Most of the factors that contribute to preweaning mortality stem from mistakes in everyday duties, says Tom Fangman, a veterinarian at the University of Missouri.

"The first three days of a pig's life are the most critical," Fangman says. "You have to make sure pigs have an adequate intake of colostrum and a warm, dry environment."

Trauma accounts for about 40 percent of preweaning mortality causes - the leading factor. Fangman adds that 85 percent of trauma-related deaths occur in the pigs' first three days of life. The key to prevention is to encourage piglets to move away from the sow when they're not nursing. He recommends positioning two or three heat lamps at one or both sides of the creep area during farrowing to encourage the piglets to move away from the sow and to avoid getting chilled.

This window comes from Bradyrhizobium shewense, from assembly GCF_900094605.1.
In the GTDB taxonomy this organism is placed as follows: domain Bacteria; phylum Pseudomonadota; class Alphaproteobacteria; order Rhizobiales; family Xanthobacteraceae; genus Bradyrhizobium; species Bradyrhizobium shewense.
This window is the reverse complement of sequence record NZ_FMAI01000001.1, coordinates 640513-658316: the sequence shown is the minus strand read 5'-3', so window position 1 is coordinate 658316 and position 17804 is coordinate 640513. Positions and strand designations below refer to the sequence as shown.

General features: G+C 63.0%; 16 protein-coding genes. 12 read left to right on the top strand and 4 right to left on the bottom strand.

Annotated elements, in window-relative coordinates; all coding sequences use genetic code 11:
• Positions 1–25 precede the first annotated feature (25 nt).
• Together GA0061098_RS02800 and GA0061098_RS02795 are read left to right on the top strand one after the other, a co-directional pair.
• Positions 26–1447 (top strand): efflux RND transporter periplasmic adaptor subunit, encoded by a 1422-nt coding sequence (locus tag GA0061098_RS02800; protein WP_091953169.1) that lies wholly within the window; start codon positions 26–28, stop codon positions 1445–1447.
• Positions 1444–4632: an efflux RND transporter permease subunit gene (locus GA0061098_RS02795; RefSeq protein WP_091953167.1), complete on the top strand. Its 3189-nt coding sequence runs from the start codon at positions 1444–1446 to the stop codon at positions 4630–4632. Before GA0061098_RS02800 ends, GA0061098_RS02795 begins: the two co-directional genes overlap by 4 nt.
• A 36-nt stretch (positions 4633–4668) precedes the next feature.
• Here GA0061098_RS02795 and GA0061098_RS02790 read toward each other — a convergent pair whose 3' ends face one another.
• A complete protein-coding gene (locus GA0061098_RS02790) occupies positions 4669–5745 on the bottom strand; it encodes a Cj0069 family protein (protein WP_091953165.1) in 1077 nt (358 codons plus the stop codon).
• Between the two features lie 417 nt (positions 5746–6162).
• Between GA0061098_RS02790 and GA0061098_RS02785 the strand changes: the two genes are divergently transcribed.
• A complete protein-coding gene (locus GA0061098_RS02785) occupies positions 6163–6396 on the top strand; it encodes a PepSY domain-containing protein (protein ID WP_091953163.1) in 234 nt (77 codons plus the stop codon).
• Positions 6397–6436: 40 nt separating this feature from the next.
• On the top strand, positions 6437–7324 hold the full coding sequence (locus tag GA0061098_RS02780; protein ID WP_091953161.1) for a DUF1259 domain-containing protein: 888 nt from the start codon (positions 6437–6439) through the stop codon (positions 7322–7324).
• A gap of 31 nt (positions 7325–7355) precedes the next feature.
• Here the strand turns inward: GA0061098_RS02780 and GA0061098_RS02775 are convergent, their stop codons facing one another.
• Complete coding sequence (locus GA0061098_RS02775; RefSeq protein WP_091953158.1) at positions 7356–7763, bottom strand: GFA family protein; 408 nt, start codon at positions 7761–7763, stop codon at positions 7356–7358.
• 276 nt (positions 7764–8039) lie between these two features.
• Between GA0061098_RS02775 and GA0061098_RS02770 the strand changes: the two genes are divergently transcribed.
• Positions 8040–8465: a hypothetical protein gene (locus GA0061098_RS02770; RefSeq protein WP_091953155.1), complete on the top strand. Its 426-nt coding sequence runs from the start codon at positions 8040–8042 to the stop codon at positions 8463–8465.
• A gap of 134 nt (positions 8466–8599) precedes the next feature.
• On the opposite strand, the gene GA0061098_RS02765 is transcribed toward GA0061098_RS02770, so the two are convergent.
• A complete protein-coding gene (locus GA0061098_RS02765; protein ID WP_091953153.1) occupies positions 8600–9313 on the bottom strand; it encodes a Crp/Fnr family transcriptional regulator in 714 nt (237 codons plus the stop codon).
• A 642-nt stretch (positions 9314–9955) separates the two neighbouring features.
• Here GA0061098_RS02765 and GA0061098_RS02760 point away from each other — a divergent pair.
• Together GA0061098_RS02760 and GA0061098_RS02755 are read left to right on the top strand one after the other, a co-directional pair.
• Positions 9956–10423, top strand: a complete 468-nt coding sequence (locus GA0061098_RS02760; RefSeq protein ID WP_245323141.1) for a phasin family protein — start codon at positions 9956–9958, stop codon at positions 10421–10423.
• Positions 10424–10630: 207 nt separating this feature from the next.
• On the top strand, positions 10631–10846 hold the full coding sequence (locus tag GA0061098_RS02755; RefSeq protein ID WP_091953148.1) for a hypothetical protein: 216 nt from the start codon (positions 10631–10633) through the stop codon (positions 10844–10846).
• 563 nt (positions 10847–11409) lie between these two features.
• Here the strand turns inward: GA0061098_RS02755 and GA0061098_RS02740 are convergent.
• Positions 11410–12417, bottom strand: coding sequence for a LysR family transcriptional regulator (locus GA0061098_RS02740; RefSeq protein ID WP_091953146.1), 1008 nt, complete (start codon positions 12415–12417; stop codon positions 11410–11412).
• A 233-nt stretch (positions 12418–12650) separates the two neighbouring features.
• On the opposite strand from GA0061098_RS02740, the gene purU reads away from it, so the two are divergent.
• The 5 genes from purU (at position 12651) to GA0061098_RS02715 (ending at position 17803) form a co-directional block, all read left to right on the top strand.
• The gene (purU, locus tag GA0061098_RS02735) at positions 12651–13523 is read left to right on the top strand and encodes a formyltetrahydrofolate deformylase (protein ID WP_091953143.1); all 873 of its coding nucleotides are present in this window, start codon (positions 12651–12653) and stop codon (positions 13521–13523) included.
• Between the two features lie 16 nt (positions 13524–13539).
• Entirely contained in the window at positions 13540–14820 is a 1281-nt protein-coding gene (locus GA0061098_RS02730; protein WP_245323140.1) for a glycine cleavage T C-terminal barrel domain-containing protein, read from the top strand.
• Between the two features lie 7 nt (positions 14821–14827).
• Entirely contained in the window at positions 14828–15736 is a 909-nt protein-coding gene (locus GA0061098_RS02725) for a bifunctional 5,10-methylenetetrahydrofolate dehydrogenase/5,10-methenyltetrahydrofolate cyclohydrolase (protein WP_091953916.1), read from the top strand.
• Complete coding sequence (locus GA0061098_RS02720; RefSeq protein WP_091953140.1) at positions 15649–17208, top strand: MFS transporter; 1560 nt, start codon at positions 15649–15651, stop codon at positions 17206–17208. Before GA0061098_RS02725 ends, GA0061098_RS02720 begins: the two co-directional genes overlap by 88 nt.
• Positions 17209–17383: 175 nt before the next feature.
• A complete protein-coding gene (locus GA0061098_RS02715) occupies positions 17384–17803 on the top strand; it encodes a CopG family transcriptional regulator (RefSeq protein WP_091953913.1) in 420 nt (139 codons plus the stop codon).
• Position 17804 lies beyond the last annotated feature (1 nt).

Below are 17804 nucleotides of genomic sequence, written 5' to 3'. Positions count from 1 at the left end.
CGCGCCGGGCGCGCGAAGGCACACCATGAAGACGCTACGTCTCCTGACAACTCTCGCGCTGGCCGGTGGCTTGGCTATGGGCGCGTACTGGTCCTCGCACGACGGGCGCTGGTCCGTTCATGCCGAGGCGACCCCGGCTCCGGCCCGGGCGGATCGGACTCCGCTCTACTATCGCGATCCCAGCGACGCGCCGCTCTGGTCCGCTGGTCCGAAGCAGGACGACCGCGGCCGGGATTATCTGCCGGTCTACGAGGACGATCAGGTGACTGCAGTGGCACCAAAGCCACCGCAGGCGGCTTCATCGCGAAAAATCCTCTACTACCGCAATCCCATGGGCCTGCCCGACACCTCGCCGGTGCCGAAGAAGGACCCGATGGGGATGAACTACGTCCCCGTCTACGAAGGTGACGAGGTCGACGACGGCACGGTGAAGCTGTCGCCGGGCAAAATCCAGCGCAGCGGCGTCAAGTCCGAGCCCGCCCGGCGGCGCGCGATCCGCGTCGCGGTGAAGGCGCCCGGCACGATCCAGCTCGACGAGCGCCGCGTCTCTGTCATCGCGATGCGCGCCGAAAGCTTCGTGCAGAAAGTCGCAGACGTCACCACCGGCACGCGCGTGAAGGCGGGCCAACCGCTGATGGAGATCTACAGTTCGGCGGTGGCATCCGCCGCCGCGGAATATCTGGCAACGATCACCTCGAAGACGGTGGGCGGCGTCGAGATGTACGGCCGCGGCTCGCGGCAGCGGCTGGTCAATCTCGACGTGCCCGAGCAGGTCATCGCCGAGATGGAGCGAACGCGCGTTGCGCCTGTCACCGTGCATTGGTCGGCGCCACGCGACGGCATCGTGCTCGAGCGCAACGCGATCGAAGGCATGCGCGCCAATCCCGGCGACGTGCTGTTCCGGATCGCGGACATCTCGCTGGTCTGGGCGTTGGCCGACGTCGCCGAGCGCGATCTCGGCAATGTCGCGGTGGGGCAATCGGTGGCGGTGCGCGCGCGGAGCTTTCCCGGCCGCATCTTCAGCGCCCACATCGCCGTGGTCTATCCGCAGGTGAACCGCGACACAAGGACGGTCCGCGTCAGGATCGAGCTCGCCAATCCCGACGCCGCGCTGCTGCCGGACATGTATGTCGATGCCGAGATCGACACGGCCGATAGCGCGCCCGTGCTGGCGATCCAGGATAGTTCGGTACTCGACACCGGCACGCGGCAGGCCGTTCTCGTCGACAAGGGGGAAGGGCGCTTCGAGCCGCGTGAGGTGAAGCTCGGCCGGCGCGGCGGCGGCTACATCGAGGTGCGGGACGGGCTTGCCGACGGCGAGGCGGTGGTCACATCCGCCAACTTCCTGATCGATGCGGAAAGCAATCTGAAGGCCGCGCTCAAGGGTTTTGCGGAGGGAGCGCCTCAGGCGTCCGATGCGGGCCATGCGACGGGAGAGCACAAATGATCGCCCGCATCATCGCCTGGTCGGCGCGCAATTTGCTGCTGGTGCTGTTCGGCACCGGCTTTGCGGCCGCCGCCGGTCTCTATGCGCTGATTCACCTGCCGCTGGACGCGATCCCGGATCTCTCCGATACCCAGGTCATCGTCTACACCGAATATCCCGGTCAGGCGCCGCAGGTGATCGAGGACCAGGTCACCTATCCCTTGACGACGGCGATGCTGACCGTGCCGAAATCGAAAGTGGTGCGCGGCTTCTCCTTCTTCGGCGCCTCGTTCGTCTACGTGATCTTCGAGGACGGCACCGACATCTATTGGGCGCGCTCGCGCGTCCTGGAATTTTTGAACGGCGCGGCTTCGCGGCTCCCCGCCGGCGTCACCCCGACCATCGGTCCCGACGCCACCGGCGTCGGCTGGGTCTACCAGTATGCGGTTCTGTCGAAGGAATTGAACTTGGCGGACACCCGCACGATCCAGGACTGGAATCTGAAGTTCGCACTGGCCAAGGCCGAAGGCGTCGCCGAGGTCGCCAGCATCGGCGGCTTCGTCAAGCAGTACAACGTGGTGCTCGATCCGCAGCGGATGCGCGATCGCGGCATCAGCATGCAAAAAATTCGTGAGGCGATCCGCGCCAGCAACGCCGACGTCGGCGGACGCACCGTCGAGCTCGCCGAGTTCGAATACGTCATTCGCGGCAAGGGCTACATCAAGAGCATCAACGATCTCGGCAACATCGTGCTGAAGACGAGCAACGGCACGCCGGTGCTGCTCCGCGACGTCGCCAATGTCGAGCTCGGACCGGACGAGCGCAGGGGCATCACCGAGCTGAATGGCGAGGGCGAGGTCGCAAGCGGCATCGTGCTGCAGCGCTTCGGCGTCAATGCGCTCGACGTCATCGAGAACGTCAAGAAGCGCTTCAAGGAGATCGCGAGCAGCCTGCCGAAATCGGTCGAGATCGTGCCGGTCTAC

Other factors that often contribute to death loss, Fangman says, are:


  • Birth order. Seventy percent of death loss occurs in the last half of the pigs born. Fangman says having someone check on the sow regularly during farrowing still is the best and only way to reduce mortality in this situation.
  • Induction and attendance. Inducing farrowing helps expedite the natural process and often benefits the piglets by limiting birthing delays. Attendance at farrowing simply allows someone to assist the sow and litter if need be.
  • Starvation and low viability. The key is to remember that piglets need to ingest 10 percent of their body weight in milk each day. This generally means they should nurse every one to two hours in small amounts. Again, monitoring the litter and encouraging nursing activity can help save pigs, especially the small ones.
  • Season. Statistics show death loss is higher between the months of September and March. Chilling is the likely culprit. Making sure piglets are warm, dry and draft-free will go a long way in their survivability.